BY STEVE KRAH
Nick Floyd was a dependable pitching option for the Ball State University baseball team.
Especially his last two seasons, the right-hander was able to throw all his pitches for strikes and was often able to put out the fire.
As a senior, he was named to the all-Mid-American Conference first team. He made 24 mound appearances (19 in relief) in the spring of 2019 and went 7-0 with five saves and a 2.19 earned run average. In 56 1/3 innings, Floyd used his two-seam fastball, four-seam fastball, curveball, slider and change-up to amass 55 strikeouts and 18 walks. He fanned a single-game career-high eight batters May 10 against Ohio University.
Floyd was 5-1 in 22 games with 48 strikeouts and 17 walks in 49 2/3 innings as a junior. For his BSU career, the Jimtown High School graduate was 14-3 with six saves, a 3.47 ERA, 131 K’s and 81 walks in 158 innings.
The Elkhart, Ind., native has taken those qualities with him into professional ball on the staff of the independent American Association‘s Gary (Ind.) SouthShore RailCats. He signed June 15 with Gary, where Greg Tagert is the manager and Alain Quijano the pitching coach, and made his debut June 16. He pitched the first two innings and retired all six St. Paul Saints batters he faced with two strikeouts.
“Consistency is the main thing for me,” says Floyd, 22. “I finally put it together at the end of my college career.
“My goal is summer is to keep working out to get stronger and keep competing. The only way to get better is the compete. I want to carry over my success against college hitters to pro hitters.”
Floyd’s change-up has arm-side sink and been known to devastate right-handed batters.
“When I throw it right I can get a lot of movement on it,” says Floyd. “It’s my go-to pitch.
“I’ve always thrown a change-up. But it got good during my college career.”
Ball State pitching coach Dustin Glant helped Floyd adjust his grip on the pitch which he throws like his fastball.
“It’s almost like a screwball,” says Glant. “He caught the spin axis just right. He can throw the change-up to both righties and lefties.”
Glant got to work with Floyd for his last three seasons with the Cardinals.
“I watched him progress as a pitcher and as a young man with his maturity and competitiveness,” says Glant.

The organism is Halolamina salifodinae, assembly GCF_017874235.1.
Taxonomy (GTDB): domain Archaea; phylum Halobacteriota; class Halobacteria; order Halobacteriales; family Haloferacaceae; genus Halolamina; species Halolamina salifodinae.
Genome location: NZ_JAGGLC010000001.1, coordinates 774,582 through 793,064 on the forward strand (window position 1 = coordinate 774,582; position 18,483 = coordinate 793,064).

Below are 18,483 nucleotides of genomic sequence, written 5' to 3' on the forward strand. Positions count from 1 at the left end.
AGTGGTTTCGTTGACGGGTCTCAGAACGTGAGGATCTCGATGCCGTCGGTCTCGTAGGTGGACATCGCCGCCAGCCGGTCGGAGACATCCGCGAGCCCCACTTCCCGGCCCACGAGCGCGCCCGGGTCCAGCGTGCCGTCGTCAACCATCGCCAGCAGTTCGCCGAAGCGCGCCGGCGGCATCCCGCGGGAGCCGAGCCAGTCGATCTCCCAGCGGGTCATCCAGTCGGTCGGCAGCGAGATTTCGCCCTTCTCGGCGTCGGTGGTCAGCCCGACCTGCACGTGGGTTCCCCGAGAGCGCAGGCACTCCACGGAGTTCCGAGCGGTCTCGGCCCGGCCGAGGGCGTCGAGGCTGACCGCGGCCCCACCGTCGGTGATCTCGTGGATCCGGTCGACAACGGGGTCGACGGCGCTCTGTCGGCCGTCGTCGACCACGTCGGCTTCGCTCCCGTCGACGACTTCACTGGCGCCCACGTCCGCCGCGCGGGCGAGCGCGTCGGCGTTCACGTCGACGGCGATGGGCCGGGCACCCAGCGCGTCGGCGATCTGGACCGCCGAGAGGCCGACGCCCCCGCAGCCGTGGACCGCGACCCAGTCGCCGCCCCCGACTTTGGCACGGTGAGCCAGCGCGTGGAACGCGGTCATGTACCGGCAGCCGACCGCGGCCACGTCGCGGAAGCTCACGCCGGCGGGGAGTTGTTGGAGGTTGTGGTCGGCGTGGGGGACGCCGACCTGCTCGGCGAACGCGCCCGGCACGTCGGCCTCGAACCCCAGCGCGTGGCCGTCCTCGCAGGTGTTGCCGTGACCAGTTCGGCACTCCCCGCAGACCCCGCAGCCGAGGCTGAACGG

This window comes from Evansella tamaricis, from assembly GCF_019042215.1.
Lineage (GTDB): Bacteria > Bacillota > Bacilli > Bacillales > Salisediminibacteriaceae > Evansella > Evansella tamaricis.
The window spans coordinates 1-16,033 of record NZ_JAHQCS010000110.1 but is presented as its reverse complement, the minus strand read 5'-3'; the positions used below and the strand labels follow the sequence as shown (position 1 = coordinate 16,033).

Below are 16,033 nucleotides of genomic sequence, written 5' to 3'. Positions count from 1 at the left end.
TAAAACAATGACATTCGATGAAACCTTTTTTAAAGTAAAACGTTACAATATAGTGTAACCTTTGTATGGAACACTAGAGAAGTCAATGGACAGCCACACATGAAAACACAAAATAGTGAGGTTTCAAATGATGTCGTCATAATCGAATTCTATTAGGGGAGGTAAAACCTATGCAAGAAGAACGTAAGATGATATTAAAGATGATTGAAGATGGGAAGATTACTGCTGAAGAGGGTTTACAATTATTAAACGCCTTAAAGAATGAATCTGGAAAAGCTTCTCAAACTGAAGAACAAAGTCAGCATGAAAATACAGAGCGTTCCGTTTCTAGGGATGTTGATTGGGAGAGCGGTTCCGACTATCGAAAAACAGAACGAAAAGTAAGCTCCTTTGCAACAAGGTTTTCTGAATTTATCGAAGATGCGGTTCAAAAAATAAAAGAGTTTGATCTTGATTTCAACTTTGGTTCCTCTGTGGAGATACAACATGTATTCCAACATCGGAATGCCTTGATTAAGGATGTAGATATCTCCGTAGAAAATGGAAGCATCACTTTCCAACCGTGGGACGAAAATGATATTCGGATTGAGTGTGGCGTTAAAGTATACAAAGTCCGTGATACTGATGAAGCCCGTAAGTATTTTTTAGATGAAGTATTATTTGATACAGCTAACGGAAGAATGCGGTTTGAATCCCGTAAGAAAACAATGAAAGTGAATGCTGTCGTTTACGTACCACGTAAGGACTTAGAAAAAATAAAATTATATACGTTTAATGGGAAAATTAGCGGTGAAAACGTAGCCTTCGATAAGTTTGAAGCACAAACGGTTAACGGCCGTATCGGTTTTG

Floyd says Glant has all his pitchers taking on a mentality and attitude of confidence.
“You know you’re better than the hitter and you’re going to get them out every single time,” says Floyd.
That competitive fire was especially evident in Drey Jameson, who was an All-American and the MAC Pitcher of the Year and selected by the Arizona Diamondbacks in the first round of the 2019 Major League Baseball First-Year Player Draft.
“We saw that and fed off that,” says Floyd, speaking for the rest of the BSU mound crew.
Glant saw Floyd morph into a relief role and embrace it.
“It’s give me the ball late and I’ll win this game for you,” says Glant. “He has ice water in his veins.
“His stuff got better and he became aggressive on the mound.”
Floyd has found comfort in chaos.
“I like getting thrown right into the fire,” says Floyd. “Adrenaline kicks in right away.”
Floyd admires Ball State head coach Rich Maloney.
“He cares about all his players — on and off the field,” says Floyd. “He’s steady. He’s got a lot of years of experience.”
While earning a degree in Finance this spring, Floyd made his third straight all-MAC academic team.
“I’m really good with numbers,” says Floyd, who carried a 3.39 grade-point average on a 4.0 scale during the spring semester.
He is now learning to adjust to pro ball with its long road trips and individualized training.
“There’s no school,” says Floyd. “For the first time, I can solely focus on baseball day in and day out.”
Floyd played three sports at Jimtown — four years varsity in baseball, three in basketball and two in tennis. His head baseball coach was Darin Mast. He gave up tennis after his sophomore year to play fall baseball.
The only child of Mill and Diana Floyd, Nick says he was fortunate that both parents could attend his games as he grew up while other families had to divide and conquer to follow their children.
Nick started at Baugo Little League in Elkhart. In his 11U summer, he began to play travel ball and was with the South Bend Predators, Michiana Clippers and Indiana Bearcats before landing with the Indiana Chargers during his high school years.
“That’s where I really got college contact,” says Floyd of the Chargers.
Nick Floyd made his professional baseball debut June 16, 2019 with the Gary SouthShore RailCats. (Gary SouthShore RailCats/Adrien Hall Photo)
Nick Floyd, a graduate of Jimtown High School and Ball State University retired all six Saint Paul Saints batters he faced June 16 at U.S. Steel Yard in Gary, Ind. It was his pro baseball debut. (Gary SouthShore RailCats/Adrien Hall Photo)
Nick Floyd, a Jimtown High School graduate, pitched for Ball State University from 2016-19. (Ball State University Photo)